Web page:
Luckily, Celeste has many close friends she can lean on. Too bad they’re all as deep in the hole as she is. Madeline, for instance, has to confront the fact that both her daughters inherited her big mouth and are using theirs to ruin all the lives around them. Little Chloe overheard her talking about how Perry is secretly Ziggy’s father, and promptly told Ziggy and Celeste’s evil twins all about it. And not-so-little Abigail accidentally spills the beans about Madeline’s affair with the theater director by loudly discussing it just as Ed walks through the door. (That girl has yet to make a decent decision in her life.) Ed, who didn’t know either of these two secrets—you could say Madeline “left them out”—reacts poorly to them. “We’re DONE,” he gasps. Which, reasonable! Madeline’s explanations that “it’s not about you” and “we can go to therapy” fail to help, and she is left alone to drink wine and stare at the sea.
Also doing a lot of staring in the distance is Bonnie, the woman who actually did the killing that is causing so much trouble. I keep having the persistent question, “Why wouldn’t they just say that this violent abuser rapist guy was attacking them and she pushed him and it was an accident, which is basically the truth and which precious few people would want to go after them over, instead of this elaborate coverup whose only reason for existing seems to be to destroy them all from within and to secure a second season for this show?” But I suppose you’re not meant to think too much about that. Anyway, Bonnie’s adamant refusal to deal with her shit in any way prompts Nathan to call her mother, Elizabeth, in for help. Elizabeth does not help much. She does accurately identify that Nathan is kind of an idiot, and that Bonnie is clearly having a PTSD-level reaction to Perry’s death, but her efforts to wrest the truth out from her daughter don’t work, and her attempts to leave crystals and feathers on Bonnie’s bedside make things worse. It’s nice to know more about Bonnie, who was so indifferently sketched last season, but her arc remains the least interesting of the show, because it mostly involves her either doing nothing or telling people to stop asking about her doing nothing.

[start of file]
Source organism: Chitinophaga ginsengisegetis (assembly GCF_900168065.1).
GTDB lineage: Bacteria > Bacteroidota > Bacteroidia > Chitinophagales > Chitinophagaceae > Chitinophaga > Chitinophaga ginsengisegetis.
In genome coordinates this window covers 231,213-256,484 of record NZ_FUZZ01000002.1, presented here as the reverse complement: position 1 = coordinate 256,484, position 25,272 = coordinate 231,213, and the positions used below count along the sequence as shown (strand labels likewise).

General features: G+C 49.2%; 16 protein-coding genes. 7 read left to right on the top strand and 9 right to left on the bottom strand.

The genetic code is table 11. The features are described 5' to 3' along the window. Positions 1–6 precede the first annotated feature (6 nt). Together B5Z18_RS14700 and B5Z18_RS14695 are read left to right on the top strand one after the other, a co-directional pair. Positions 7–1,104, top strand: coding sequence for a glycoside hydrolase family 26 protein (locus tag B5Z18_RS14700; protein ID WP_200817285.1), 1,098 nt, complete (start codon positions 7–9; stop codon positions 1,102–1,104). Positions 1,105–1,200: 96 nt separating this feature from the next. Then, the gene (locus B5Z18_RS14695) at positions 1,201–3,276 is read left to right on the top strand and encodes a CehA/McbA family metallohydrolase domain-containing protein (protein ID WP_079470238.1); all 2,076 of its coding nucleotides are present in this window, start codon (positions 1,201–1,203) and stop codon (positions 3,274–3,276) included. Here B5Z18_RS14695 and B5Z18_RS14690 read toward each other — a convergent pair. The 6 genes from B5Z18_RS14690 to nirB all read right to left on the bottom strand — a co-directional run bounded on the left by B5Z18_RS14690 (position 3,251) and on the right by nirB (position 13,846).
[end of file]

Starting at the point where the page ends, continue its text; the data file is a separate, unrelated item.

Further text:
Jane, meanwhile, is suddenly, thanks to the aforementioned Chloe, forced to talk to Ziggy about his....complicated history. This happens in a sweet, sad scene that mostly goes fine, and then Ziggy and Celeste bring all the newfound brothers together for a playdate, which also seems to go fine. “Family isn’t always everything, but sometimes it is,” Celeste counsels her boys. Jane is also dealing with the forthright advances of the surfer boy she works with, which I presume is a “watch this space” kind of deal.
And then—hoo boy—there is Renata. In a sense, she has become barely more than a string of profane GIFs strung together, but they are really great GIFs. She spends basically the entire episode screaming “fuck,” but wouldn’t you if you found out that your husband committed massive securities fraud and lost all your money and then has the audacity to say that it was because you wanted too much out of life? Most people will probably latch onto Renata yelling “I will NOT NOT BE RICH,” but I prefer her driving off in her Tesla after kicking Gordon out of the car and screaming, “WOULD SOMEBODY GIVE A WOMAN A MOMEEEEEEENT???” Laura Dern is clearly having the time of her life.
Of course, after that, she goes back and picks Gordon up again. That is basically how this whole series is. People attempt to drive away from the things dragging them down to the depths of hell, but hell finds a way back into their car.